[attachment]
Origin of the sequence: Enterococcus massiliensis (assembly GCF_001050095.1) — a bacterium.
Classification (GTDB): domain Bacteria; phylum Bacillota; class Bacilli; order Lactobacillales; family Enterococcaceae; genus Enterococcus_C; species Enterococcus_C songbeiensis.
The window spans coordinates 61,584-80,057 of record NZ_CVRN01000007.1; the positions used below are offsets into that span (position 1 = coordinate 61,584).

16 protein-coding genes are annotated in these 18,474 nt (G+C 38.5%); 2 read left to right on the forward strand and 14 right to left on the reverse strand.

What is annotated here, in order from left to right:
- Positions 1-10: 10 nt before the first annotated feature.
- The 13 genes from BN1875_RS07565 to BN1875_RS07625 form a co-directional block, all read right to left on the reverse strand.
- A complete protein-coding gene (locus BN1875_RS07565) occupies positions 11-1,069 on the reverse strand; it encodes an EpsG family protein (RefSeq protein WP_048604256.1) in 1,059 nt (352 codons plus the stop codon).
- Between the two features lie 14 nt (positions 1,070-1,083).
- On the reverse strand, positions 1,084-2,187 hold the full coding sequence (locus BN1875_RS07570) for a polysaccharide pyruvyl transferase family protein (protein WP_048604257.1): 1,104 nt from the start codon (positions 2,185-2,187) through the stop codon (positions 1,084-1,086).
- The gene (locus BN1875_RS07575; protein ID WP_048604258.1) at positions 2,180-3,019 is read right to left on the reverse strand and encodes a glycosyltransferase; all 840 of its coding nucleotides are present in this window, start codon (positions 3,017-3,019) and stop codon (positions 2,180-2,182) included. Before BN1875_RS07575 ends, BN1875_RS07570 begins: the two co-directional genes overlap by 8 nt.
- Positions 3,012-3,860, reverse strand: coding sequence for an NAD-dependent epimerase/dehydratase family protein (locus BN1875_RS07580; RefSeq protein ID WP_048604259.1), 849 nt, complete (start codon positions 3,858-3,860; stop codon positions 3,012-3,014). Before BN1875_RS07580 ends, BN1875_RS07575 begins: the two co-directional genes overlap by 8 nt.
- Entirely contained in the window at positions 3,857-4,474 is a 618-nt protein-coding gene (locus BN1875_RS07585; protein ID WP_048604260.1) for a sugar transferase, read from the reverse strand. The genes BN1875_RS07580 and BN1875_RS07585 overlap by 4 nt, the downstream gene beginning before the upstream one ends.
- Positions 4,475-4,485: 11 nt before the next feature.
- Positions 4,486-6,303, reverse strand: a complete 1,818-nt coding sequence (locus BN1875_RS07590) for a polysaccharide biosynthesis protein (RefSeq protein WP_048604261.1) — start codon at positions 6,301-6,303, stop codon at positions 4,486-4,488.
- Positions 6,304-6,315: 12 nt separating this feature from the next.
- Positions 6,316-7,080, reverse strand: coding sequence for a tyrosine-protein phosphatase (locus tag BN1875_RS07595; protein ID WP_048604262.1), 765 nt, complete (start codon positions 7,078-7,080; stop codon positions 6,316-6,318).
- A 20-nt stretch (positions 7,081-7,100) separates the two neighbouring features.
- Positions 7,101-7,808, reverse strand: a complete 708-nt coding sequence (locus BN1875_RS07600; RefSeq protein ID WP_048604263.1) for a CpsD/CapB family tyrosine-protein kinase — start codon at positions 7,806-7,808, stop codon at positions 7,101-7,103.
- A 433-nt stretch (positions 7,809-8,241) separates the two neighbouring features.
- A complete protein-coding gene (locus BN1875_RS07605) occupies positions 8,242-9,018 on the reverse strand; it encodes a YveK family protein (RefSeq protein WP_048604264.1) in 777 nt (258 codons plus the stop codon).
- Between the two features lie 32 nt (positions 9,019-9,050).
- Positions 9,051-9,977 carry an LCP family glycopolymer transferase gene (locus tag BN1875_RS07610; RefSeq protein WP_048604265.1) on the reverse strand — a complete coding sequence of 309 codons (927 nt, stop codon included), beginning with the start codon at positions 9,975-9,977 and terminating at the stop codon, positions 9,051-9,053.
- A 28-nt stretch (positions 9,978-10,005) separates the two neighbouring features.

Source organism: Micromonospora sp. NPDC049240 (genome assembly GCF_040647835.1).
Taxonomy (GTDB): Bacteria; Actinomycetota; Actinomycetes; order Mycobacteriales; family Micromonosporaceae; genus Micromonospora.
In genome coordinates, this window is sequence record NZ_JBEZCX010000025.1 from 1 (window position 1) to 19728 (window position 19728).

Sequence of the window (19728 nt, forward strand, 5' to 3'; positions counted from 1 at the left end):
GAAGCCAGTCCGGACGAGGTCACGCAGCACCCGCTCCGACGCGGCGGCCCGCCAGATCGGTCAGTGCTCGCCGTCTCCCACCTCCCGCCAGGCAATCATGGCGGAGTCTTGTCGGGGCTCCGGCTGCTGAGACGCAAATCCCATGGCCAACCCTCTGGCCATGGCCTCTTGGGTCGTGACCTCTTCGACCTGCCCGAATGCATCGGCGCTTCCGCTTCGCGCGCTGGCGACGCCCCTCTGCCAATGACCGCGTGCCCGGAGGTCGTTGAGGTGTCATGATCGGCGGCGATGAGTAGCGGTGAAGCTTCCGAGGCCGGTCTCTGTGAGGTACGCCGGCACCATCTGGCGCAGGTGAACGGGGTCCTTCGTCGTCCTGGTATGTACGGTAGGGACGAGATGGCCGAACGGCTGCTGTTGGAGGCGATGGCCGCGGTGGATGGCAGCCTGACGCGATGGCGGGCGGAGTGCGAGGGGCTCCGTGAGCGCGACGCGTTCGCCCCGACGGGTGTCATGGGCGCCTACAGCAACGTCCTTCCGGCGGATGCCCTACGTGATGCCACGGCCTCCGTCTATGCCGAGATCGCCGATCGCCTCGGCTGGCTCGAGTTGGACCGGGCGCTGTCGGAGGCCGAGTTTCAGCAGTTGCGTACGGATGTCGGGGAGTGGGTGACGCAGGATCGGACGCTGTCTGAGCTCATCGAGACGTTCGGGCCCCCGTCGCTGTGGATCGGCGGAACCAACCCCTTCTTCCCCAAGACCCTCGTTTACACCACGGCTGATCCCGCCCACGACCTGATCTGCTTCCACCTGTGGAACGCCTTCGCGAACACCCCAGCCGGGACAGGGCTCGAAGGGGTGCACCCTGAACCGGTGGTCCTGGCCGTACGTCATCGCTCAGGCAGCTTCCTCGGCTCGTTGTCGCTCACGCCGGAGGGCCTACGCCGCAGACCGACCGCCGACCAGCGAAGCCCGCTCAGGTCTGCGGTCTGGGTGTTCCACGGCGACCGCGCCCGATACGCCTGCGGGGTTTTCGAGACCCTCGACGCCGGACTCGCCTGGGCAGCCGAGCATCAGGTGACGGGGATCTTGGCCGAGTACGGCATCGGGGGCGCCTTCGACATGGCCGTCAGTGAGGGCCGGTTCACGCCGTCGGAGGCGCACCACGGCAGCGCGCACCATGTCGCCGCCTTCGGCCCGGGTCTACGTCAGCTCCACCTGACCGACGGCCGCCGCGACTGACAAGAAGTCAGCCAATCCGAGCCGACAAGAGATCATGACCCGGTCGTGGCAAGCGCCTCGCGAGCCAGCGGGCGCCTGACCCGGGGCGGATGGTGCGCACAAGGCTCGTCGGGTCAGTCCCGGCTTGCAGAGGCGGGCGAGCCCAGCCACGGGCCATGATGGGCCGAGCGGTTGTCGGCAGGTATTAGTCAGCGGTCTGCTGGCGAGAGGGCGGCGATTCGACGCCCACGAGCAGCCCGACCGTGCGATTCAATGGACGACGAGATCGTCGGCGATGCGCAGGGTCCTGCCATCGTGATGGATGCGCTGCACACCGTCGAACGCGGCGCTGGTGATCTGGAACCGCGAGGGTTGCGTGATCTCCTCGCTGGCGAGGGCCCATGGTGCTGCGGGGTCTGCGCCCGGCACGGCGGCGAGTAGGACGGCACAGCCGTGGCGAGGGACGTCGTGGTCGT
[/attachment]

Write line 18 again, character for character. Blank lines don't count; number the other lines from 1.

- A 20-nt stretch (positions 7,081-7,100) separates the two neighbouring features.